This year one my goals is to use this space to talk specifically with various teachers about how they use inquiry in their chemistry classrooms. My four questions are:
Sarah Kong's blog
In my grad program one of our discussions concerned how to teach science the way science is actually done. This seems to be one of the core ideas in the Next Generation Science Standards. The standards want to encourage students to think more like scientists and engineers as opposed to students seeking an A. Please share your thoughts!
Here is a pic from the 2009 award including board members of the National Mole Day Foundation and past Moles of the Year.
Want ideas for this year's theme: The AniMOLE Kingdom? Visit www.moleday.org or visit the facebook page National Mole Day Foundation Inc.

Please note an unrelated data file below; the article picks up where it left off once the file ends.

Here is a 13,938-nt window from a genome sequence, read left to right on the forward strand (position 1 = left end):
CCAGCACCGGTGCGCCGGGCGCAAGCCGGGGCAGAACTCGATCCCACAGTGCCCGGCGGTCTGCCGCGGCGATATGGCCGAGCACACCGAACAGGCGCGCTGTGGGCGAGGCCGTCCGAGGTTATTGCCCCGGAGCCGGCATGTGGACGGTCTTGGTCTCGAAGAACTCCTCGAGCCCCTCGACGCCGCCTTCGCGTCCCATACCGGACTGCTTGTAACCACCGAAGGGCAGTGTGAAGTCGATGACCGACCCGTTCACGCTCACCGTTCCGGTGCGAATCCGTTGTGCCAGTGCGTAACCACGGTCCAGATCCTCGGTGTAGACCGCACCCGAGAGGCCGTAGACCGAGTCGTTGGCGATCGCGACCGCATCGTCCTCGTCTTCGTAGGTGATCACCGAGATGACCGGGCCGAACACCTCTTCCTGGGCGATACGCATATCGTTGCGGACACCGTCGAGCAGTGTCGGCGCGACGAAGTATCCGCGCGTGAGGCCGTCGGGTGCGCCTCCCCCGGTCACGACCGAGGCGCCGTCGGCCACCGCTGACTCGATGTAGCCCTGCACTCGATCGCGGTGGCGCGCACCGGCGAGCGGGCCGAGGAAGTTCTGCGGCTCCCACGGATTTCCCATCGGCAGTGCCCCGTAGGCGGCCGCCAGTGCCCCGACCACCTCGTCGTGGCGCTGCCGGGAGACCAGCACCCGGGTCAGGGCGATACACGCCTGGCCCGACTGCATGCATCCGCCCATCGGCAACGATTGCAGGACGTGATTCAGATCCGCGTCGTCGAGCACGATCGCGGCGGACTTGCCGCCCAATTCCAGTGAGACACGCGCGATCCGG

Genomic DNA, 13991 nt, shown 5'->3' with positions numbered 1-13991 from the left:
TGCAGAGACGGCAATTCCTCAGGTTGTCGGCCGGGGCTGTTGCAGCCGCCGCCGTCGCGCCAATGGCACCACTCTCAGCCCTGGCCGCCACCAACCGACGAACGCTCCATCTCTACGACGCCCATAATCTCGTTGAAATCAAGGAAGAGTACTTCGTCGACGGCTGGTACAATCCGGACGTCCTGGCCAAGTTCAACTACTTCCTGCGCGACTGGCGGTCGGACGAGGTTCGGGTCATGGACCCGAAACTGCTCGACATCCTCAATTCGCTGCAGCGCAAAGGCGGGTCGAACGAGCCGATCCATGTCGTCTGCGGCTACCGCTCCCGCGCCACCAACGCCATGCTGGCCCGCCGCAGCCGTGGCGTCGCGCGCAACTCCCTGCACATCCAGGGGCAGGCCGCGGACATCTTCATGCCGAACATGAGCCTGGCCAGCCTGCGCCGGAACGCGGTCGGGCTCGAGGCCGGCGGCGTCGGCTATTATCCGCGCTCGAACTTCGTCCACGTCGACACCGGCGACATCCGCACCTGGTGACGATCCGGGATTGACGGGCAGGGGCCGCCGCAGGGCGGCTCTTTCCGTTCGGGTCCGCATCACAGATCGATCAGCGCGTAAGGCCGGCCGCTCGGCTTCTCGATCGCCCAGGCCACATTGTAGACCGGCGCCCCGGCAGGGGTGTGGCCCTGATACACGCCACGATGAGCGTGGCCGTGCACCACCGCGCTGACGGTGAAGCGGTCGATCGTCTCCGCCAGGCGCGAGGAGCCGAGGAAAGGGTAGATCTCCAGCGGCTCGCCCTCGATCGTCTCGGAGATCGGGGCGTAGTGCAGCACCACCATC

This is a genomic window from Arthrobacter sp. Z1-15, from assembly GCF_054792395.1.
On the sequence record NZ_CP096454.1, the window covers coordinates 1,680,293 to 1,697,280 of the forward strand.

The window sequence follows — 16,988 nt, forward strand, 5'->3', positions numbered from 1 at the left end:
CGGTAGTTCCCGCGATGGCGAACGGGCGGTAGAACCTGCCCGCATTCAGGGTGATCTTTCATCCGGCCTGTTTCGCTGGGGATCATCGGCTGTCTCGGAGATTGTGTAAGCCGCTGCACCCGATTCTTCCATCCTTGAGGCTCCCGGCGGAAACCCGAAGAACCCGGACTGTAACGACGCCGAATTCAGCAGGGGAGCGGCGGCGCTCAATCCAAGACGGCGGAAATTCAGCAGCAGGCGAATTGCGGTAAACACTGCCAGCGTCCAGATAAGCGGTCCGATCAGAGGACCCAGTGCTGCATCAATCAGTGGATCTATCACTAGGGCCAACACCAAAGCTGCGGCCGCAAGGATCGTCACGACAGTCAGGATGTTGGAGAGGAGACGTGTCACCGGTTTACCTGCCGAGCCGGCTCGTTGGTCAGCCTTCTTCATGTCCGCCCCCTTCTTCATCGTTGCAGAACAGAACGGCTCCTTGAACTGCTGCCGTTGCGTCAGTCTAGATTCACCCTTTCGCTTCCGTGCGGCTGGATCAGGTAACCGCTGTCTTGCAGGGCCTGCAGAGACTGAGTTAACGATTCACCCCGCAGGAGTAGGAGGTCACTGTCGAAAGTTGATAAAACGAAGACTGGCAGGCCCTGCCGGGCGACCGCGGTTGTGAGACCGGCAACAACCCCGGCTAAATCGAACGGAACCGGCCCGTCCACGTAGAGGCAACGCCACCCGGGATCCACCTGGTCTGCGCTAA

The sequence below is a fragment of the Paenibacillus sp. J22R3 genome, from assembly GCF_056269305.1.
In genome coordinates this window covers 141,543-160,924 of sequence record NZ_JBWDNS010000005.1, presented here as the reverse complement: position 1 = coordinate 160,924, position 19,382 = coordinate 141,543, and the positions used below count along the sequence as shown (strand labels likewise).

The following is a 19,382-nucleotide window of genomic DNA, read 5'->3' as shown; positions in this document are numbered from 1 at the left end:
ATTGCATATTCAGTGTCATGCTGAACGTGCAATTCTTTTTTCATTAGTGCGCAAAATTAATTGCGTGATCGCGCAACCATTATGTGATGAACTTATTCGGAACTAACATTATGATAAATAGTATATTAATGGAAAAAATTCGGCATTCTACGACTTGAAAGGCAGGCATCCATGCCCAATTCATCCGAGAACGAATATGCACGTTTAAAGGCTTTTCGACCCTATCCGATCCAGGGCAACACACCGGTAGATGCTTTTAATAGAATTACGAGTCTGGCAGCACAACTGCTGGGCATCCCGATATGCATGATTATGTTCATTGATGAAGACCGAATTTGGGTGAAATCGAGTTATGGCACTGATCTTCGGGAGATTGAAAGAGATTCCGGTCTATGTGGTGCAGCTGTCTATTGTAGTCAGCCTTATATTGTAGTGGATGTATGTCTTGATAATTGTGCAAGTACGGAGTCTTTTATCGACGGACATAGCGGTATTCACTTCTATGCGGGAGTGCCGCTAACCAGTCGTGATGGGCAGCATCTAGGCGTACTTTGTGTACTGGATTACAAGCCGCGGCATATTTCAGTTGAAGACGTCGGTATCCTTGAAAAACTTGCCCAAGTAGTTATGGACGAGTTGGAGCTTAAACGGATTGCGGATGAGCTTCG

There are so many fun ways to celebrate with your class. One of my favorites was building an acetylene cannon and shooting stuffed moles students
As we head back to school it is exciting to think about putting some new ideas into practice this year. As a high school chemistry teacher, my first days back are full of getting to know my students and building a safe, fun (at least sometimes!), positive learning environment.
Summer is one of my favorite times as a teacher! Like most teachers I like to take a little time away from school, but, once I've rested a bit, its my favorite time to do research as well. I encourage you to take time this summer to explore labs and activities that you think may work for your classroom, but just didn't have time to examine with your busy teaching schedule.
Inquiry is a fluid concept. There are some truly fabulous activities on Grand Valley State University's Target Inquiry (TI) website (www.gvsu.edu/targetinquiry). Yes, I am biased as I was part of the first TI cohort, but there are several labs now that were written later and they, too, are terrific.